- When addressing the person, always use his or her name.
- Speak as slowly as you can, because they might have a hard time processing all the information you are trying to send their way.
- When asking them a question, make it a simple one, that they can answer with ‘yes’ or no. Also, formulate closed questions, not the kind that asks for an open and descriptive answer. Allow us to give you an example.
A good way of asking a question is: ‘Would you like to eat fried chicken for dinner?’ The question is simple, and the answer can then be ‘yes’ or ‘no.’ A bad example is ‘What would you like to eat for dinner?’ Although your intentions are excellent, the patient might not be able to answer this question and feel confused.
- If the person is scared or in doubt of your identity, calmly introduce yourself as many times as needed. Also, tell them who you are in relation to them. For example: “I am Anna Wilson, your daughter.’
- If the patient appears not to understand what you are saying, don’t repeat the same thing over and over again. Try to convey the same message, but using different wording, as plainly as possible.
- If the person who needs dementia care from you asks a question and you know the answer will upset him, it is alright not to tell them the entire truth. Don’t worry about ethics in this situation, as this does not mean you are lying. You’re simply avoiding to tell them something that will distress them even more than they already are.
For example, he might ask you the following: ‘Where is my wife?’ Instead of telling him she died five years ago, simply say ‘She is not here right now.’ If he insists, distract him in a way or another. Telling this type of truth to a dementia patient is extremely upsetting, and when you need to tell them this truth over and over again, it will do them no good.
Caring for Someone with Dementia. Things You Mustn’t Do
- Never use pronouns, such as ‘she’, ‘he’, them’, etc. Always use a person or animal’s name.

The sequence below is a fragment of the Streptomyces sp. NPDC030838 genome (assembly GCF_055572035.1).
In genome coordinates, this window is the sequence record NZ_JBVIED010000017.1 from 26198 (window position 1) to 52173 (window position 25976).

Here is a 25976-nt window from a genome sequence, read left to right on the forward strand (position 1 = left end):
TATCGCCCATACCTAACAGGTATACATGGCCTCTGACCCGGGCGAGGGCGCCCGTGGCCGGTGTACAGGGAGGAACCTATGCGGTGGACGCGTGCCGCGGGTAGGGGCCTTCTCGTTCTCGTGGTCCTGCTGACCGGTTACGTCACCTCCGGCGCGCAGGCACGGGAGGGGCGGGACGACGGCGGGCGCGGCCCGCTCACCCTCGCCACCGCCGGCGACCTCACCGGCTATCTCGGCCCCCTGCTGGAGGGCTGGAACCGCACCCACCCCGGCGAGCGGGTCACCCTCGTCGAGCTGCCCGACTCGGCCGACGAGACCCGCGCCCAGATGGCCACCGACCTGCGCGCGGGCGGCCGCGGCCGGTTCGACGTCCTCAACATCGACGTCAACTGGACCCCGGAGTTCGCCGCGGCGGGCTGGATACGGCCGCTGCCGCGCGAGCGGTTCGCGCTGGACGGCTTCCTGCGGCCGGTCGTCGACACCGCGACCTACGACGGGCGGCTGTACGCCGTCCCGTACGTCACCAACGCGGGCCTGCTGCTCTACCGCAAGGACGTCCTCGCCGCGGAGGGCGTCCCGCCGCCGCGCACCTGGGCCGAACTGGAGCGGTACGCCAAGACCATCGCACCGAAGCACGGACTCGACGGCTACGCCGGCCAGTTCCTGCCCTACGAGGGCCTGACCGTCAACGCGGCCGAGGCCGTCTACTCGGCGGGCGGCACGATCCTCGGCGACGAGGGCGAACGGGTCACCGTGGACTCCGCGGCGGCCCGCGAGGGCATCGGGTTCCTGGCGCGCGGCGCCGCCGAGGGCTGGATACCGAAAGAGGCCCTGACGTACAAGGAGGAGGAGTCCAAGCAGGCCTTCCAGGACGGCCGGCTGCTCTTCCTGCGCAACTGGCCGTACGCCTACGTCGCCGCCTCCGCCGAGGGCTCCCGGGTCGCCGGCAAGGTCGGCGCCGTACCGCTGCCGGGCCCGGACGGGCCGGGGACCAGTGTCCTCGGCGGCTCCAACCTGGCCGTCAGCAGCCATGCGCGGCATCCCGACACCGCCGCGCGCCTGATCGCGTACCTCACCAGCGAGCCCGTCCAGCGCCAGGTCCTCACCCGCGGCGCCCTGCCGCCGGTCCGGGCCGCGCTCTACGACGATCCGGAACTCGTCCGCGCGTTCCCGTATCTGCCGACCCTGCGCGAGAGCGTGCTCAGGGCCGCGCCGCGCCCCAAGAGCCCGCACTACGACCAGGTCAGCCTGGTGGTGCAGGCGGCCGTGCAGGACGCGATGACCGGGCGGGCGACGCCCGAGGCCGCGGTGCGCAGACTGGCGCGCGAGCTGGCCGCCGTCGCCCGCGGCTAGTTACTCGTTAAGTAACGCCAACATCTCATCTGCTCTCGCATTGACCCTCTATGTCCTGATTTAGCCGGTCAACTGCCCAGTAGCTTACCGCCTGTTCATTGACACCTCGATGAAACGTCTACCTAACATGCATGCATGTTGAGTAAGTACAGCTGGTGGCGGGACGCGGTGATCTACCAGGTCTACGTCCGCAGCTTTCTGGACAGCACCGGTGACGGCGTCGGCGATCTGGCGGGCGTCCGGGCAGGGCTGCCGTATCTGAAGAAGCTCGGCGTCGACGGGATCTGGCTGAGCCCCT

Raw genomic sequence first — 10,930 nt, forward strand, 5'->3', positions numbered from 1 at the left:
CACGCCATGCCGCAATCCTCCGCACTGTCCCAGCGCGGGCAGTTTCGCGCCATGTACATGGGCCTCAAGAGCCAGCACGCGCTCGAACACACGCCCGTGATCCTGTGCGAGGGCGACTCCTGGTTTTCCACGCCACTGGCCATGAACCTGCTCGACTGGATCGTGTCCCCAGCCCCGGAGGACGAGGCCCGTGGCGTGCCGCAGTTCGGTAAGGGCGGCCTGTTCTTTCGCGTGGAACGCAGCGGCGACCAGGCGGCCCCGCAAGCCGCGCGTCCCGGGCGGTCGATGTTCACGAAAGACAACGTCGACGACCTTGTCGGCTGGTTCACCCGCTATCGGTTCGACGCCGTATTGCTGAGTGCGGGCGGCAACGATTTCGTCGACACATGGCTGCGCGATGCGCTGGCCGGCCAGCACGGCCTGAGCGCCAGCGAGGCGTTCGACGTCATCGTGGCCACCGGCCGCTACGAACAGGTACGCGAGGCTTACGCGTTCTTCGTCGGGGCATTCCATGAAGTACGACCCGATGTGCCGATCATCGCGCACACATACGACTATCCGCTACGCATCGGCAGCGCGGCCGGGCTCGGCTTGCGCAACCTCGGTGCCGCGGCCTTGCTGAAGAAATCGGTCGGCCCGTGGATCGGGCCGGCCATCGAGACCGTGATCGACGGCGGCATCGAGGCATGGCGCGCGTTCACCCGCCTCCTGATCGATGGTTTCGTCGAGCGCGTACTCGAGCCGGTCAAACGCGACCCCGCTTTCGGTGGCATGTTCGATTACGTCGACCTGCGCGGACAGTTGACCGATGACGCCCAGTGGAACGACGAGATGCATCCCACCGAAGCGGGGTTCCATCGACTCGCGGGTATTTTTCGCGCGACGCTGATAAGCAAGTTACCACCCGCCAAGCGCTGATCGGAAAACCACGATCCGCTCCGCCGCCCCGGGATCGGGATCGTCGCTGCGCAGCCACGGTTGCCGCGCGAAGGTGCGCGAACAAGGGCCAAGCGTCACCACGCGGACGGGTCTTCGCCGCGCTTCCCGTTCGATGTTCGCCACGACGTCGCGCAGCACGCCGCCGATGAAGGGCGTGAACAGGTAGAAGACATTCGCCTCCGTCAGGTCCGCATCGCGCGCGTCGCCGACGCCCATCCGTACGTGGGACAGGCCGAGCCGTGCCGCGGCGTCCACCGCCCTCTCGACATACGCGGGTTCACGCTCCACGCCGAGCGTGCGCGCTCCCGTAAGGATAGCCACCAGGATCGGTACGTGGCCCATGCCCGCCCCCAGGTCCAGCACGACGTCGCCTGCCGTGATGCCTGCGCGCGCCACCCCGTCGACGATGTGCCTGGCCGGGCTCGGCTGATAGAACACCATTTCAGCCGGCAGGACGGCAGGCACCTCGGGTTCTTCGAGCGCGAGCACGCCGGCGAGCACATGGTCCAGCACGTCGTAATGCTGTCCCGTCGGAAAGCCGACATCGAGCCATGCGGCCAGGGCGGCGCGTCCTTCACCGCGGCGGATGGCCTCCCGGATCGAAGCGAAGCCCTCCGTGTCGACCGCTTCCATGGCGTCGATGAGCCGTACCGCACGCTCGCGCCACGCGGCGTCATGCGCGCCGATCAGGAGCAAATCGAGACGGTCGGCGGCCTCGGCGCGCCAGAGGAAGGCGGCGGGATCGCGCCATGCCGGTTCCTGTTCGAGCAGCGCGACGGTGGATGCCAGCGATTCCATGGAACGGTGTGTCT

- Do not get angry if the individual cannot remember something or is acting strangely. Take a short break instead.
- Do not talk in long sentences or paragraphs. Use small bits of information at a time.
- Never speak about a dementia patient as if he weren’t there if they happen to be in the room. Remember that, even if they don’t seem to understand as much as they used to, they have feelings.
- Never use challenging words or slang.
- Do not use irony, sarcasm or other types of jokes they might not get and feel hurt.
- Don’t patronize them and don’t use baby talk. They are not children, and they know it.
Consider going through training to help you cope with the communication part as well as with other activities.
Dementia Care Facilities in Texas
As far as Texas is concerned, here at Texas Love and Care, we strive to find the best facilities where you can rest assured your loved one will be very well taken care of. Here are just some of them.
- Belmont Village Turtle Creek – apart from the excellent dementia care program they have, they also offer easy access to retail centers, high-end dining, churches and synagogues.
- Monticello West – it’s situated only 3.6 miles from Dallas, in the Highland Park neighborhood.
- Parsons House Preston Hollow provides community care and individual apartments for every patient.
- Brookdale White Rock – it’s situated in the beautiful historical side of the town known as Lake Highlands.
#2. Fort Worth
- The Stayton at Museum Way – this is a private dementia care facility with 30 apartments that specializes in severe cases
- Brookdale Tangled Oaks – it’s an enclosed community that sits on five splendid acres.
- Colonial Gardens – they have two wooded acres and 40 private rooms, as well as an ‘open’ kitchen.
- Riverside Inn at Fossil Creek – situated at 8 miles from Fort Worth, the Riverside Inna specializes in Alzheimer’s and other dementia care programs.
- The Cottages at Chapel Creek – they offer professional assistance 24/7 for your loved ones.
- Mustang Creek Estates Frisco – They have organized an actual ‘neighborhood’ with six individual houses that can accommodate 14 or 16 people. They also have two houses specialized in memory care.
- Autumn Leaves of Carrollton – it’s a family owned and operated center for dementia care, based on recent research.
- Silverado Plano – They have been leaders in their care segment for over 20 years, thanks to the fact that they focus on offering all their residents the best lives they can possibly have.
Probably the most difficult part of providing a loved one with dementia care is watching them turn to behaviors you would have never thought they could do. This drastic change is the reason why you need to gather all the information you can about this condition and make the best choices possible. Texas Love and Care is here to support you through the entire process, so don’t hesitate to turn to us whenever the need strikes.